History

The Tightening Humanities Job Market

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With big disciplinary meetings about to start, some reliable measures start to appear about how many colleges are really hiring -- and the news isn't good.

'Crisis' Seen in Key History Series

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Prominent historians are charging that the U.S. State Department office responsible for publishing documents that are essential for research on foreign policy is in "crisis," endangering the historical record and important scholarly work.

Bias Against Older Candidates

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History group reminds departments that age discrimination is illegal. Does academe have a problem when it comes to evaluating candidates who aren't freshly minted Ph.D.'s?

The Depressed History Job Market

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As analysis suggests decline of 15 percent or more in openings, those on the job market and those hiring ponder choices and trade rumors about next searches to be called off.

Historians Reject Proposed Boycott

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Members vote to hold special sessions in San Diego hotel owned by backer of Proposition 8, rather than risk financial calamity by breaking a contract for 2010 meeting.

History Beyond the Nation-State

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Advocates for "transnational" studies see their field growing and starting to put down institutional roots -- in a challenge to traditional modes of global study.

Seeking Purpose in Graduate Course Work

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History departments are changing curriculum for doctoral students, seeking to move beyond teaching professors' favorite books and toward the art of teaching.

A Vision for History at Community Colleges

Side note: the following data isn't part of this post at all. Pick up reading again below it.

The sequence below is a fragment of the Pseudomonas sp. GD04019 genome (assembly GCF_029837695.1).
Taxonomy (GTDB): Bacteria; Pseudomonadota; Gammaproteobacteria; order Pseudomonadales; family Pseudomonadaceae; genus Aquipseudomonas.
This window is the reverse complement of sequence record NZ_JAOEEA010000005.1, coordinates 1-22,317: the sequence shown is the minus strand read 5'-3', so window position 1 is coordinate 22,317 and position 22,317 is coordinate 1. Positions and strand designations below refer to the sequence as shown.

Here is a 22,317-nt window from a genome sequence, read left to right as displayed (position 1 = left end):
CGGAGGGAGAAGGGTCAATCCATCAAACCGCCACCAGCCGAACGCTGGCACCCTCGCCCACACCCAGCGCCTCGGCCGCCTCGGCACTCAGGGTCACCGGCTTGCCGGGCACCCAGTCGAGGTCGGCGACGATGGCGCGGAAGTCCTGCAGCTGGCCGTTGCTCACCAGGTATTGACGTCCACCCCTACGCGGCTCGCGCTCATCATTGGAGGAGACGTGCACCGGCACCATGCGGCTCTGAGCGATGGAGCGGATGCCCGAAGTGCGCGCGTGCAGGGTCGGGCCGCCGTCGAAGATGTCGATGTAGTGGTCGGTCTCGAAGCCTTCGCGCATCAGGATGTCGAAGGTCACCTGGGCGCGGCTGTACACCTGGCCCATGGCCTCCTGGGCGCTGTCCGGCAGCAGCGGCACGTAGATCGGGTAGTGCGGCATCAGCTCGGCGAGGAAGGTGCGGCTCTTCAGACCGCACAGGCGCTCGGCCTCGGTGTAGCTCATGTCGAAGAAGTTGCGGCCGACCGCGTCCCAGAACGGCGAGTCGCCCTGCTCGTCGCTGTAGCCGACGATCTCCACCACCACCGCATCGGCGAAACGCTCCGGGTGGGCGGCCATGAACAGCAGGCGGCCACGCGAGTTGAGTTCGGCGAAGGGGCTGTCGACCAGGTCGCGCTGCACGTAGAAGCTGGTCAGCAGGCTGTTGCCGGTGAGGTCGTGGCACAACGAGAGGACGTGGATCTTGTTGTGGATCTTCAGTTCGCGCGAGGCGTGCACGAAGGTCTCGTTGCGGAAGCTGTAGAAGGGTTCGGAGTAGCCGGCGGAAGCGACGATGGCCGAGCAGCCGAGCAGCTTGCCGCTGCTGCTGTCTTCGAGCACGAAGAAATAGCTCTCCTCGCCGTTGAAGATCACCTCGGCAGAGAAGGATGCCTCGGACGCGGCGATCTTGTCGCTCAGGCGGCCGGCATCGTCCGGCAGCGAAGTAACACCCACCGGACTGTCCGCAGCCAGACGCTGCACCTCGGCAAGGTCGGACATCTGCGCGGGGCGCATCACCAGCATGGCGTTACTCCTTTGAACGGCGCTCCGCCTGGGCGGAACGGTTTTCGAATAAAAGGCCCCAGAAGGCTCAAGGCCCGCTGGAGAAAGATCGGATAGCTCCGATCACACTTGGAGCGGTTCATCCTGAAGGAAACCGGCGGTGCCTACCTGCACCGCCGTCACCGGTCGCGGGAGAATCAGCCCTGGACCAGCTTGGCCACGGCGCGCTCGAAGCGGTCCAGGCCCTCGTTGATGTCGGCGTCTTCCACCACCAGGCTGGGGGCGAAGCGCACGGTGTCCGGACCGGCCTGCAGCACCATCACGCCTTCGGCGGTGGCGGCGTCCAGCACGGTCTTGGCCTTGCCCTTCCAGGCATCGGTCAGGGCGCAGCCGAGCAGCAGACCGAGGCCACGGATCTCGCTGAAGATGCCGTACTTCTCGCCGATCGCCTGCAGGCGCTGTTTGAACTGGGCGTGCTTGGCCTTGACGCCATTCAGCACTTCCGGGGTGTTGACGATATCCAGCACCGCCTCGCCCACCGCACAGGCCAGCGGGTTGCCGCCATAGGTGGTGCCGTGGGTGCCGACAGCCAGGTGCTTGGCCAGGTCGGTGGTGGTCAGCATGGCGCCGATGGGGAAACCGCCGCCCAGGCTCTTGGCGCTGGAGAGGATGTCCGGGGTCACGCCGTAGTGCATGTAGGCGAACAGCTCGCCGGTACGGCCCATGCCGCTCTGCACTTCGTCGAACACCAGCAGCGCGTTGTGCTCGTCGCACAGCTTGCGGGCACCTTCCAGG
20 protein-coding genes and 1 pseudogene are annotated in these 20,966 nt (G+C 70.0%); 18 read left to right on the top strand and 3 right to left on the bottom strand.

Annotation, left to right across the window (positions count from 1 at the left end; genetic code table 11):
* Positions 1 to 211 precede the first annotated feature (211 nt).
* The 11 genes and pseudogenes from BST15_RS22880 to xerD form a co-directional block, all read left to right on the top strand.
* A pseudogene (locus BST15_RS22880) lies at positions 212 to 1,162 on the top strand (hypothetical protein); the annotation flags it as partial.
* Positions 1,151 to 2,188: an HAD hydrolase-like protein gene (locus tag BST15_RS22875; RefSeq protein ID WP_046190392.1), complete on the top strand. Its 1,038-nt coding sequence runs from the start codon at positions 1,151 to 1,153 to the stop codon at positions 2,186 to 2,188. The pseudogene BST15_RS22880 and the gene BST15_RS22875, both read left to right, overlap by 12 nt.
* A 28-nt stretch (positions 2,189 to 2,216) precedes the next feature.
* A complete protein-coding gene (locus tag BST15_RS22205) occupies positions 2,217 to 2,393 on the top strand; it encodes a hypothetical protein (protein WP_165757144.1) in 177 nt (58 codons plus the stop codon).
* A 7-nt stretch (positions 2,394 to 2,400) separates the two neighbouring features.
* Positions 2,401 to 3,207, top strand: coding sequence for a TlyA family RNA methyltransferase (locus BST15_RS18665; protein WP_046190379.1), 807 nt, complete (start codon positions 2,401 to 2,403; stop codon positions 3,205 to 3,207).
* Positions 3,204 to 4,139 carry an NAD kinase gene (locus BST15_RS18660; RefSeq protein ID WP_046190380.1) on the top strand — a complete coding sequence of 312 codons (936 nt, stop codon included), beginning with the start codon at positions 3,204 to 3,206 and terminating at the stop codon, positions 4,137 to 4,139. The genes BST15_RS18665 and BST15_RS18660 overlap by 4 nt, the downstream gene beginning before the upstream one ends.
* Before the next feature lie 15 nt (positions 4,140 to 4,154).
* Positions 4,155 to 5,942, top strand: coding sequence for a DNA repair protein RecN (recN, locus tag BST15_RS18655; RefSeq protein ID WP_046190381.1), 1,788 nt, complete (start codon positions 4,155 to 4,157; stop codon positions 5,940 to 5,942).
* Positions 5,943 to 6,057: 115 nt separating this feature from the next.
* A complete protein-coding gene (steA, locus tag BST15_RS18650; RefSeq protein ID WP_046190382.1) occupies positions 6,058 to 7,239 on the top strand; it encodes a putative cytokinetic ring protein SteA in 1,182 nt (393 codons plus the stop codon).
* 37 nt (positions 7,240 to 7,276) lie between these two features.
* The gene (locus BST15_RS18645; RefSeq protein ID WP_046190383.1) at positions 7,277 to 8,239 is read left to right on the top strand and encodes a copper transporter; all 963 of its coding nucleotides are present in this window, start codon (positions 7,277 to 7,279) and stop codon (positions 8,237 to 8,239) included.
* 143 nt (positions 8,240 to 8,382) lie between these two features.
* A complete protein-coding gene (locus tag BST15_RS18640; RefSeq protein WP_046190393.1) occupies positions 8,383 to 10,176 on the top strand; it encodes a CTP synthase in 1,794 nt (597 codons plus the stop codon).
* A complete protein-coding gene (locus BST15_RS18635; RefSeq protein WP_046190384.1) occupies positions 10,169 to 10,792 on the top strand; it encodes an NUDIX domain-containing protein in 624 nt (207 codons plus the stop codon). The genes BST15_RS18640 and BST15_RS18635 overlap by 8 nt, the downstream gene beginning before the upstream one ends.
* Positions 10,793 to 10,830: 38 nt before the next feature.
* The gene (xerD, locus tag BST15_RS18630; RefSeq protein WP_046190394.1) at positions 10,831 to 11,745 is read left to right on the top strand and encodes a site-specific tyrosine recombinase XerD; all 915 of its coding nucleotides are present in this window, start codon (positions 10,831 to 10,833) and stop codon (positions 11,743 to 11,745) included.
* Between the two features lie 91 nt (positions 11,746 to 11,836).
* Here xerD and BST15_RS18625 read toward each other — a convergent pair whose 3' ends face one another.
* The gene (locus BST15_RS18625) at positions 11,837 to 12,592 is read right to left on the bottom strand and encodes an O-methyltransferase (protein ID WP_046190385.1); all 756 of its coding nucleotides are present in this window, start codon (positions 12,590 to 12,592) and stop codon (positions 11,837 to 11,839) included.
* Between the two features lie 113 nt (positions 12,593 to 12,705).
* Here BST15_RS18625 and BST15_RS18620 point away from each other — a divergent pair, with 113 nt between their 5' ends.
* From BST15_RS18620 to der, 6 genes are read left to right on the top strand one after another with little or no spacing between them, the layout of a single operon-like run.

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Professors in Seattle find success in teaching information literacy and basic research skills -- as a means to engage students in a discipline many of them are disinclined to like.

Newly Tenured ... at Bowdoin, Hartwick, UMass

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The following individuals have recently been awarded tenure by their colleges:

Bowdoin College

  • Charles Dorn, education
  • David M. Gordon, history
  • Aaron W. Kitch, English
  • Elizabeth A. Pritchard, religion
  • Vineet A. Shende, music
  • Laura I. Toma, computer science

Hartwick College

  • Kristin Roti Jones, economics
  • Tina Sullivan, nursing
  • Mark Wolff, French

University of Massachusetts at Amherst

Humanities' Constituencies

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WASHINGTON -- C.P. Snow’s depiction of a “gulf of mutual incomprehension” separating scientists from humanists may date to 1959, but it’s still relevant – and cited -- in discussions of the humanities in 2009. Panelists speaking Monday on “The Public Good: The Humanities in a Civil Society” cited Snow in describing a need to better bridge that gulf -- with the consequences of failing to do so exacting a real and human price, argued Patty Stonesifer, chair of the Board of Regents for the Smithsonian Institution and senior adviser to the trustees of the Bill and Melinda Gates Foundation.

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